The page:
The Reluctant Queen (The Queens of Renthia #2)
by Sarah Beth Durst
What is it about:
Everything has a spirit: the willow tree with leaves that kiss the pond, the stream that feeds the river, the wind that exhales fresh snow . . .
And those spirits want to kill you.
It’s the first lesson that every Renthian learns.
Not long ago, Daleina used her strength and skill to survive those spirits and assume the royal throne. Since then, the new queen has kept the peace and protected the humans of her land. But now for all her power, she is hiding a terrible secret: she is dying. And if she leaves the world before a new heir is ready, the spirits that inhabit her beloved realm will run wild, destroying her cities and slaughtering her people.
Naelin is one such person, and she couldn’t be further removed from the Queen—and she wouldn’t have it any other way. Her world is her two children, her husband, and the remote village tucked deep in the forest that is her home, and that’s all she needs. But when Ven, the Queens champion, passes through the village, Naelin’s ambitious husband proudly tells him of his wife’s ability to control spirits—magic that Naelin fervently denies. She knows that if the truth of her abilities is known, it will bring only death and separation from those she loves.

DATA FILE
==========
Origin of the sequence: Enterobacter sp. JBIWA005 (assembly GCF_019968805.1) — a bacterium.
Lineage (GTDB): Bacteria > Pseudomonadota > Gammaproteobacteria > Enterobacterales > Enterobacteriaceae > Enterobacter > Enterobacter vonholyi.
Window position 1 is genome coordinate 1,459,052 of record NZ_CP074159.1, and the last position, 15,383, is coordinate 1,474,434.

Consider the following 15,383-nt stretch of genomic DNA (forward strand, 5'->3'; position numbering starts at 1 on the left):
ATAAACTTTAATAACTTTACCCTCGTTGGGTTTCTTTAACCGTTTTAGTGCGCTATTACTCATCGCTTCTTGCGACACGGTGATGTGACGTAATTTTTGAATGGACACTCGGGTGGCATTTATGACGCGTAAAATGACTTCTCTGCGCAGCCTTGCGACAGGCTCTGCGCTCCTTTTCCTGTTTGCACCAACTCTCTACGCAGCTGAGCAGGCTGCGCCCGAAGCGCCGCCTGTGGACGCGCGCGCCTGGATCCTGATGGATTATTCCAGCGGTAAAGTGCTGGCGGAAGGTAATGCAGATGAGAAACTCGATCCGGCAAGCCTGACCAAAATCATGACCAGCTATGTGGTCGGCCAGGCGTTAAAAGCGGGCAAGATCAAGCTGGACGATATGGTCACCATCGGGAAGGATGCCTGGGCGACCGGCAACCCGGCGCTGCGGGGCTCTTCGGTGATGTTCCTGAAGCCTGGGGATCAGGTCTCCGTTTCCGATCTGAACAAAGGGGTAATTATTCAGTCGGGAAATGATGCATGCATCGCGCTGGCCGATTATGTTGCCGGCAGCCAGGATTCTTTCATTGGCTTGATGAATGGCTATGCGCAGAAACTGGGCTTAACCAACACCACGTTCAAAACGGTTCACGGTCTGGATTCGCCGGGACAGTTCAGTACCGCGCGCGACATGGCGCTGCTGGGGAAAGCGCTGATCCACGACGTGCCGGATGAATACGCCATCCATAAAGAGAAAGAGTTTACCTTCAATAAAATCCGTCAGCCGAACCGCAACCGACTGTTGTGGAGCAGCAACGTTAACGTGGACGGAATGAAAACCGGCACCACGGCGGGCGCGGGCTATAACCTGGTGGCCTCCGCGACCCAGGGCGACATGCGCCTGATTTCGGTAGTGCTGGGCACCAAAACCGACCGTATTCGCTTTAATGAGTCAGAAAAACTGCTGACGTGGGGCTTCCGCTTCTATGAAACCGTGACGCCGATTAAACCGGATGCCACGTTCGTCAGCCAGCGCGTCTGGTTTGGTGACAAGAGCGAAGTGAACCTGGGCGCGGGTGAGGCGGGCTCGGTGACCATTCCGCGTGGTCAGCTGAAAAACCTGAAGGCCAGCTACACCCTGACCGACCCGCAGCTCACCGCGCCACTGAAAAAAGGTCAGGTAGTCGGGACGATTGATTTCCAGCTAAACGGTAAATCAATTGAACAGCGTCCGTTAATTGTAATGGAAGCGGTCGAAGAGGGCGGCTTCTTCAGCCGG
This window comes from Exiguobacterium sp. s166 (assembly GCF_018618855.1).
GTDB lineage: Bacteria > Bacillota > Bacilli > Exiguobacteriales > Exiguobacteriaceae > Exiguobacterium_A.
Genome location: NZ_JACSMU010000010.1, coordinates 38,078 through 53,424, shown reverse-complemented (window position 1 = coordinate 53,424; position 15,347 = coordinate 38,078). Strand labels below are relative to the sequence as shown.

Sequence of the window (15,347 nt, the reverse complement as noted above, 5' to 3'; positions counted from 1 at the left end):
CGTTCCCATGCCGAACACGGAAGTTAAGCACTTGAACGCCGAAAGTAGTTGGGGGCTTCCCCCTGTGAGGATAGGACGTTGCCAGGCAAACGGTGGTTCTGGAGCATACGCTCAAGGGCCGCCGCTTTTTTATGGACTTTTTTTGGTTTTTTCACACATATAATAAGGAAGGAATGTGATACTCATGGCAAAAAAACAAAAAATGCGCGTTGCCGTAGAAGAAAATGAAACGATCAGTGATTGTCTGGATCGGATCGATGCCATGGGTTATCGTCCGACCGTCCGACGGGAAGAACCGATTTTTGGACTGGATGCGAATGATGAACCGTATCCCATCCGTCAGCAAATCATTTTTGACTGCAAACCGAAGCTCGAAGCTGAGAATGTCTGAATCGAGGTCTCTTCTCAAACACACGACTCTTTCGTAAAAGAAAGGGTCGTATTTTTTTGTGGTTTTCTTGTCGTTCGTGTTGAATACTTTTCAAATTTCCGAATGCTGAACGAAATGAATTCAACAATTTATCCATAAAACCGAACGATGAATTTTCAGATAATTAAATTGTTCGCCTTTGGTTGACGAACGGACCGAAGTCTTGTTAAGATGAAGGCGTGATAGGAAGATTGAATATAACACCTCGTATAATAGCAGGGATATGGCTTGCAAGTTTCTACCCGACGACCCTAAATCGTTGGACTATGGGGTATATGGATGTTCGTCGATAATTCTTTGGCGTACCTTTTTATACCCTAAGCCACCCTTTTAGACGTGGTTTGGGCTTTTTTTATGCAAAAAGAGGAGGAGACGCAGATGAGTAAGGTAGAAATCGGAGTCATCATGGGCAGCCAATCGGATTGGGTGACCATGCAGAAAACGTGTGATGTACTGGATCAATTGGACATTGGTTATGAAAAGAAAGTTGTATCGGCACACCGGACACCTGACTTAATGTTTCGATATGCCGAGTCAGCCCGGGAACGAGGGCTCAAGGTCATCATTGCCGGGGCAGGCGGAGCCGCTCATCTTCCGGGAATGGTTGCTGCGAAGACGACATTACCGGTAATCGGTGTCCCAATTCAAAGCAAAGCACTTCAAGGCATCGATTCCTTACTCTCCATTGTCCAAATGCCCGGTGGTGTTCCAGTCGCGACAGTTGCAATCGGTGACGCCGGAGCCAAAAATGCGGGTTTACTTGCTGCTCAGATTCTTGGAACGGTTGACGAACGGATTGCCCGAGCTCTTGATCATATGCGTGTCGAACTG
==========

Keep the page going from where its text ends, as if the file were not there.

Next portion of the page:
But Ven has a single task: to find the best possible candidate to protect the people of Aratay. He did it once when he discovered Daleina, and he’s certain he’s done it again. Yet for all his appeals to duty, Naelin is a mother, and she knows her duty is to her children first and foremost. Only as the Queen’s power begins to wane and the spirits become emboldened—even as ominous rumors trickle down from the north—does she realize that the best way to keep her son and daughter safe is to risk everything.
What did I think of it:
I loved The Queen of Blood, so I made sure to get my trotters on the paperback of The Reluctant Queen.
And even though I never got to love Naelin as much as I love Daleina this is a really good Fantasy read.
The worldbuilding is wonderful, and the intrigues in this book kept me reading. Naelin might not have won my love, but I rooted for Daleina and for Ven. I had my doubts when it became clear Naelin's children had a bigger part in the story than I thought when reading the blurb, but they luckily weren't as annoying as I feared (yes: I'm not a big fan of children in SFF books).
All in all this is a very enjoyable read that ends in a way that I will most definitely buy the last book once it is available in paperback.
Why should you read it:
It's a cool Fantasy read full of intrigue.
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